LTE-Advanced carrier aggregation is coming to Uganda, but what does it mean anyway?

LTE A in Uganda CA

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Mobile devices are becomes progressively smarter, connecting us, entertaining us and enabling us to do more. As these devices become sophisticated, there is a growing need for faster data cellular speeds. Most LTE carriers in Uganda have licensed spectrum from UCC on one channel (bandwidth) to broadcast their LTE service. For those who remember the days when operators rolled out Dual Band in 2G GSM back then, it provided away for mobile networks to handle more voice capacity by utilizing two frequency spectrum bands on one cell tower. Now in LTE-Advanced (LTE-A), as networks get more congested operators have to keep up with the data traffic and that’s where carrier aggregation comes into play. But what does this mean anyway? No worries I gat you.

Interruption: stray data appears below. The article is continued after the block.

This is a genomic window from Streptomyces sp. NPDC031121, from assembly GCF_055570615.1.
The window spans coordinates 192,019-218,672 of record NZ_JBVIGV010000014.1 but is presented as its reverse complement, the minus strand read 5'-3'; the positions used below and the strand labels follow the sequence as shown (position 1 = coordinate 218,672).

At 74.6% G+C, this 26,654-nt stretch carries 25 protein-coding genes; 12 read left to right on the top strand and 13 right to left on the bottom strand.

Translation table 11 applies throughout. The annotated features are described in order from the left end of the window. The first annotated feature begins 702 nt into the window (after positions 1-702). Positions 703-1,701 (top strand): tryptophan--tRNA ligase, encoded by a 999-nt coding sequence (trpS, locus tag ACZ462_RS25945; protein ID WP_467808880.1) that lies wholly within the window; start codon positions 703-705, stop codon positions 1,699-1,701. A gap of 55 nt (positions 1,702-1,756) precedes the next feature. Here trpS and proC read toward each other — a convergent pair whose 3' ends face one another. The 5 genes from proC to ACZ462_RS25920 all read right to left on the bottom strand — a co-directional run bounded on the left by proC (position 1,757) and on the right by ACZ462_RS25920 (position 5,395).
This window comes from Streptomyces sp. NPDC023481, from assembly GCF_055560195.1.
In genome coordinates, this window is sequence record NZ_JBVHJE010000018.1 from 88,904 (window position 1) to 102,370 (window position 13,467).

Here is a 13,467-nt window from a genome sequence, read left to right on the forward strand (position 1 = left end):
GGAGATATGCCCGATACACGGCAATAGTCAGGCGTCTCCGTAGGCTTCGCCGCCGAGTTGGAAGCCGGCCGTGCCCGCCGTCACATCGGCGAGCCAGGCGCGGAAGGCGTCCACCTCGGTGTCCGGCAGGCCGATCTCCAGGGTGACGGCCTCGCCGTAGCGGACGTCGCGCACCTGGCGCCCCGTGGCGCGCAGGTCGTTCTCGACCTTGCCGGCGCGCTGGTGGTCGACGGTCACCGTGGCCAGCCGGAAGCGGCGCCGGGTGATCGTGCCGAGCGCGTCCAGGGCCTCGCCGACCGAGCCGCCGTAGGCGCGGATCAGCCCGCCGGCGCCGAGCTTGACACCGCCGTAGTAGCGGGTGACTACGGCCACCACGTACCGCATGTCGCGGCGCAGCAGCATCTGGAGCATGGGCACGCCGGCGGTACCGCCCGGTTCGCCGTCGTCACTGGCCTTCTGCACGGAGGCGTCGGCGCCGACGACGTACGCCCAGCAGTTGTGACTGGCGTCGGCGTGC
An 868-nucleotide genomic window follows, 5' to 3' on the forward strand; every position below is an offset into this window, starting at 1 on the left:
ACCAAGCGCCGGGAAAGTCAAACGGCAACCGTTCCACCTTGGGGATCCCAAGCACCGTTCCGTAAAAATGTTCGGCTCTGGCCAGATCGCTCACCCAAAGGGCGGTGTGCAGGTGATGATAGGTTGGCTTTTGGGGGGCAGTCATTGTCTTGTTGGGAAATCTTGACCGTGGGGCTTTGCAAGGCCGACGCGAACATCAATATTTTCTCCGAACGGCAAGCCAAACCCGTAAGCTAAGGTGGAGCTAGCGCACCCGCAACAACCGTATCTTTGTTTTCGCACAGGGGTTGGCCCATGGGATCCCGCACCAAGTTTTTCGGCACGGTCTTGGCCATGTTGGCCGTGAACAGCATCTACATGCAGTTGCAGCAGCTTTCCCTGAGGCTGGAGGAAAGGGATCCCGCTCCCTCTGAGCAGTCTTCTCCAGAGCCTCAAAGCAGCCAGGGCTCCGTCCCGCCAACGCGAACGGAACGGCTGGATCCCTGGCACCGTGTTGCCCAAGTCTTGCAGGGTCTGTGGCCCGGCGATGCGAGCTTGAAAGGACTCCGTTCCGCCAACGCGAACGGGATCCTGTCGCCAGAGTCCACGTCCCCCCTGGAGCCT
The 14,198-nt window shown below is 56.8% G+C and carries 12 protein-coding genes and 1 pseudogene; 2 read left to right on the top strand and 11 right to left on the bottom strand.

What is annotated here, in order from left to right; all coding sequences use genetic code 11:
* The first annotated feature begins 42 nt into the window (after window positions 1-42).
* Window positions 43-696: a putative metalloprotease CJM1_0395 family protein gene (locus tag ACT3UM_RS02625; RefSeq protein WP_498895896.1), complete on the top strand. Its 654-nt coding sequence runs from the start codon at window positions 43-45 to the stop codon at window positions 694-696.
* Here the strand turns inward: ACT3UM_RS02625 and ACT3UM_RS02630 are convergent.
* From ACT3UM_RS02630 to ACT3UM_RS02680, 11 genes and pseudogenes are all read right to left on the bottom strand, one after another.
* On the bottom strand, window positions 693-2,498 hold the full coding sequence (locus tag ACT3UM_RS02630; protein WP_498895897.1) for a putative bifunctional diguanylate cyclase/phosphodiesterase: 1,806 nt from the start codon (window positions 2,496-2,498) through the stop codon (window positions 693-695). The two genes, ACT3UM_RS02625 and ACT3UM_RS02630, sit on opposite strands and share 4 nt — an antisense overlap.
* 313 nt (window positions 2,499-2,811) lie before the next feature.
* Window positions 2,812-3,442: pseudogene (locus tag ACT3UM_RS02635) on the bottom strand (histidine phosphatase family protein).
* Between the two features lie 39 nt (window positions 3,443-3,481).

LTE A in Uganda CA3
One radio channel to transmit

Most smartphones rely only on one radio channel for downloading and uploading data as seen above, this puts limitations in speed, network traffic and cellular coverage. But when Operators adopt carrier aggregation in the future, devices featuring carrier aggregation will be able to access a broader range of cellular radio spectrum and combine the channels to optimize cellular performance. So, What does this mean? For example MTN currently broadcasts LTE at 2,600 MHz spectrum with 10 MHz bandwidth channel. With carrier aggregation, this means MTN will have to apply for another LTE Spectrum in the lower band (790 MHz digital divided that was freed after digital migration) say 20 MHz. Now in total, MTN would have 30 MHz and they could combine those two channels such that a mobile device is able to make use of more cellular radio channels that theoretically results in up to tripple download speeds and up to double upload speeds.

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With carrier aggregation speeds will increase

If MTN is currently able to hit 100 Mbps with their current LTE speeds imagine what LTE -Advanced with carrier aggregation would do for their speeds. Plus, access to more channels can reduce network congestion, and improve cellular reception even in our deep remote ares.


Just to be clear MTN is just an example in this case.